Friday, October 28, 2005

THE WEST: The People

The West, an epic saga of the American West, chronicles the history of one of the most extraordinary landscapes on earth

It is a story of how individual and collective actions changed history and shaped a nation. The series explores the region from the times of the earliest Native Americans, all the way into the 20th century.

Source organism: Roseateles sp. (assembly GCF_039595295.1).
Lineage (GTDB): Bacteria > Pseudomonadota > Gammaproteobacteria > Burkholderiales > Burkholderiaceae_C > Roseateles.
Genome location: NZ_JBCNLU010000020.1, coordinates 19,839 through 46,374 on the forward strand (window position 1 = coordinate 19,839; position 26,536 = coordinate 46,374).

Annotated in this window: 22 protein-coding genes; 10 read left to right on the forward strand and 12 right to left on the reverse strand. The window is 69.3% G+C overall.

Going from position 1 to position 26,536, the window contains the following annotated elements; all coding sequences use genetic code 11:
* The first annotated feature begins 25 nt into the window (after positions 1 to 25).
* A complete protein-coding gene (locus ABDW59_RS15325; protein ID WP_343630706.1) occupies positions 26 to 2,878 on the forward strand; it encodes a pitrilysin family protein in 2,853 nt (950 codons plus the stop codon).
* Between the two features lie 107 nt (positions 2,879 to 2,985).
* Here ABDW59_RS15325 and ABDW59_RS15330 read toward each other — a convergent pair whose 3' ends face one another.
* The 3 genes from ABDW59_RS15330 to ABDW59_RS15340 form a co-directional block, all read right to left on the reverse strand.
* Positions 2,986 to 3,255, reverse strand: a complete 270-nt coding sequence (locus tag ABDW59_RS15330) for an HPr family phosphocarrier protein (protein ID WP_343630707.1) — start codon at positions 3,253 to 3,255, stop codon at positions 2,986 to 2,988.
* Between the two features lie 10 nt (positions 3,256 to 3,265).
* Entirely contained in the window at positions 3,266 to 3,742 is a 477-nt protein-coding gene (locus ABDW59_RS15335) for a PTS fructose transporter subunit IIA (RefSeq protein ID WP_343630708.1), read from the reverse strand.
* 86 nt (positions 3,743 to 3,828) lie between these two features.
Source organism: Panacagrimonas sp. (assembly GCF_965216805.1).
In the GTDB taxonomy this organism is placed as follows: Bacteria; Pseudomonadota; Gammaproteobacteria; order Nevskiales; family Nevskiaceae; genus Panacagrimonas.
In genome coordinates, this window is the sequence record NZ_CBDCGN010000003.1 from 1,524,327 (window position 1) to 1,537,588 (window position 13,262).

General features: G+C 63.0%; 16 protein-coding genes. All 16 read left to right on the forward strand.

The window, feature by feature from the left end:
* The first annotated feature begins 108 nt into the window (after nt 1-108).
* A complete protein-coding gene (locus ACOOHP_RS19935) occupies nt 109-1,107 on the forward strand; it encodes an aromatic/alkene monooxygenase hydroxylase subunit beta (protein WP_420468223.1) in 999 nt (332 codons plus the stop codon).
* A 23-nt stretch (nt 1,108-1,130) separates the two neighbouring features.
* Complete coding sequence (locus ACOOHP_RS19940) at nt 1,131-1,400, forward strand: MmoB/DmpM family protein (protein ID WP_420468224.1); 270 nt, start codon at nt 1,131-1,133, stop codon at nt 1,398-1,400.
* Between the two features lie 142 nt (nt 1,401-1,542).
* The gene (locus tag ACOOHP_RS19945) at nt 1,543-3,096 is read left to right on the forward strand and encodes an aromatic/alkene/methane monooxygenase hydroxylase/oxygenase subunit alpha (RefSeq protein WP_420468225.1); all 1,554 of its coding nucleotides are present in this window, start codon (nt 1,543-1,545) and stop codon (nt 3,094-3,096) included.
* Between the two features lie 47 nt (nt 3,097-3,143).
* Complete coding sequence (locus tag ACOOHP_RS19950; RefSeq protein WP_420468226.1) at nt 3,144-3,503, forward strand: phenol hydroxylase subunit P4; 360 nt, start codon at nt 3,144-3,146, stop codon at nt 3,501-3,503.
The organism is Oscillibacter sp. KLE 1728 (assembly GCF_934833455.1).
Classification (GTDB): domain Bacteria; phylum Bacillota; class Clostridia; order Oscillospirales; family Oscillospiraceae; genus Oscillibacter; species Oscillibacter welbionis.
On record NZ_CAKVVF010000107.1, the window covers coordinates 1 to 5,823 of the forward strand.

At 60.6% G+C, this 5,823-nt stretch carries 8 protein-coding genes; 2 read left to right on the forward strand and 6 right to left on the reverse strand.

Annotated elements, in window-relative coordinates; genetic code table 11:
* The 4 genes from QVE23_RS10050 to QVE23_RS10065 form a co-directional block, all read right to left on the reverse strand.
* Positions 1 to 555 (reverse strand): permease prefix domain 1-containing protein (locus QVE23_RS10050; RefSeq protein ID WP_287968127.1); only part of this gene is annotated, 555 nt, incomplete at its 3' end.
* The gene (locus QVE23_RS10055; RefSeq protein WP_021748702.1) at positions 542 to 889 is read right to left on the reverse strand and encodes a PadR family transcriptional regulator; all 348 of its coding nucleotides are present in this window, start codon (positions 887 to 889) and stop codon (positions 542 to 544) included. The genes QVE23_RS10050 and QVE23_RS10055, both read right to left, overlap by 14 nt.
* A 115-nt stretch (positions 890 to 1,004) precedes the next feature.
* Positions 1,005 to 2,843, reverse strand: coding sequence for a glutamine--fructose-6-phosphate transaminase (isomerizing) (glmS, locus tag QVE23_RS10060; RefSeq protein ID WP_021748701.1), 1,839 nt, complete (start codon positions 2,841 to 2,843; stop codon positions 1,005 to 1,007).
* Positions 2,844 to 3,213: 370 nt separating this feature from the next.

As this odyssey unfolds, it reveals the many cultures and individuals who converged on the West from every point on the compass. Their disparate desires, so often in conflict with each other, resulted in triumph, tragedy, and some of the most compelling stories in American history.NATIVE AMERICAN LANGUAGESNative American languages, languages of the native peoples of the Western Hemisphere and their descendants. A number of the Native American languages that were spoken at the time of the European arrival in the New World in the late 15th cent. have become extinct, but many of them are still in use today. The classification Native American languages is geographical rather than linguistic, since those languages do not belong to a single linguistic family, or stock, as the Indo-European or Afroasiatic languages do. There is no part of the world with as many distinctly different native languages as the Western Hemisphere. Because the number of indigenous American tongues is so large, it is convenient to discuss them under three geographical divisions: North America (excluding Mexico), Mexico and Central America, and South America and the West Indies. It is not possible to determine exactly how many languages were spoken in the New World before the arrival of Europeans or how many people spoke these languages. Some scholars estimate that the Western Hemisphere at the time of the first European contact was inhabited by 40 million people who spoke 1,800 different tongues. Another widely accepted estimate suggests that at the time of Columbus more than 15 million speakers throughout the Western Hemisphere used more than 2,000 languages; the geographic divisions within that estimate are 300 separate tongues native to some 1.5 million Native Americans N of Mexico, 300 different languages spoken by roughly 5 million people in Mexico and Central America, and more than 1,400 distinct tongues used by 9 million Native Americans in South America and the West Indies. By the middle of the 20th cent., as a result of European conquest and settlement in the Western Hemisphere, perhaps two thirds of the many indigenous American languages had already died out or were dying out, but others flourished. Still other aboriginal languages are only now being discovered and investigated by researchers. Some authorities suggest that about one half of the Native American languages N of Mexico have become extinct. Of the tongues still in use, more than half are spoken by fewer than 1,000 persons per language; most of the speakers are bilingual. Only a few tongues, like Navajo and Cherokee, can claim more than 50,000 speakers; Navajo, spoken by about 150,000 people, is the most widely used Native American language in the United States. By the end of the 20th cent. 175 Native American languages were spoken in the United States, but only 20 of these were widely known, and 55 were spoken by only a few elderly tribal members; 100 other languages were somewhere between these extremes. Mexico and Central America, however, have large aboriginal populations employing a number of indigenous languages, such as Nahuatl (spoken by about 1.5 million people) and the Mayan tongues (native to about 4 million people). In South America, the surviving Quechuan linguistic family, which includes far more native speakers than any other aboriginal language group in the Americas, accounts for some 12 million speakers. Another flourishing language stock of indigenous South Americans is TupĂ­-GuaranĂ­, with about 4 million speakers. Classification A language family consists of two or more tongues that are distinct and yet related historically in that they are all descended from a single ancestor language, either known or assumed to have existed. The languages of a family are closely related in phonetics, grammar, and vocabulary. The attempts made to classify Native American languages into such families have encountered various obstacles. One is the absence of written records of these languages except in the case of Aztec and Maya. Even there the texts are comparatively few in number; the Spanish conquerors destroyed almost all the texts they found. Another problem is that most records of any linguistic value were made after 1850. Also, there are at present insufficient numbers of trained persons able to record many of the indigenous American languages and collect data, especially in Mexico and Central and South America. The absence of grammars handed down from the past, owing to either the dearth of writing or the destruction of written texts, has further hampered the study of the Native American tongues. Linguistic scholars, therefore, have to turn to native informants to gain material for the analysis of these languages. Native American languages cannot be differentiated as a linguistic unit from other languages of the world but are grouped into a number of separate linguistic stocks having significantly different phonetics, vocabularies, and grammars. Asia is generally accepted as the original home of the Native Americans, although linguistic investigations have not yet established any definite link between the Native American languages and those spoken in Asia or elsewhere in the Eastern Hemisphere. Some scholars postulate a connection between the Eskimo-Aleut family and several other families or subfamilies (among them Altaic, Paleosiberian, Finno-Ugric, and Sino-Tibetan). Others see a relationship between members of the Nadene stock (to which Navajo and Apache belong) and Sino-Tibetan, to which Chinese belongs; however, such theories remain unproved. Characteristics The languages in America N of Mexico are best known; those of Mexico and Central America are less so, and those of South America and the West Indies are the least studied. Systematic investigation has shown the Native American languages to be highly developed in their phonology and grammar, whether they are the tongues of the Aztecs and Incas or the Eskimos or Paiutes. There is great diversity among the indigenous American languages with respect to phonology and grammar. The tongue of the Greenland Eskimos, for example, has only 17 phonemes, whereas that of the Navajos has 47 phonemes. Some languages have nasalized vowels similar to those of French. Many have the consonant known as the glottal stop. Some Native American languages have a stress accent reminiscent of English, and others have a pitch accent of rising and falling tones similar to that of Chinese. Still others have both stress and pitch accents. A grammatical characteristic of widespread occurrence in Native American languages is polysynthesism. A polysynthetic language is one in which a number of word elements are joined together to form a composite word that functions as the sentence does in Indo-European languages. Thus, a sentence or phrase is expressed by one long word unit, each element of which has meaning usually only as part of the sentence or phrase and not as a separate item. In a polysynthetic language, no clear distinction is made between a word and a sentence. For example, a series of words expressing several connected ideas, such as I am searching for my lost horse, would be merged to form a single word or meaning unit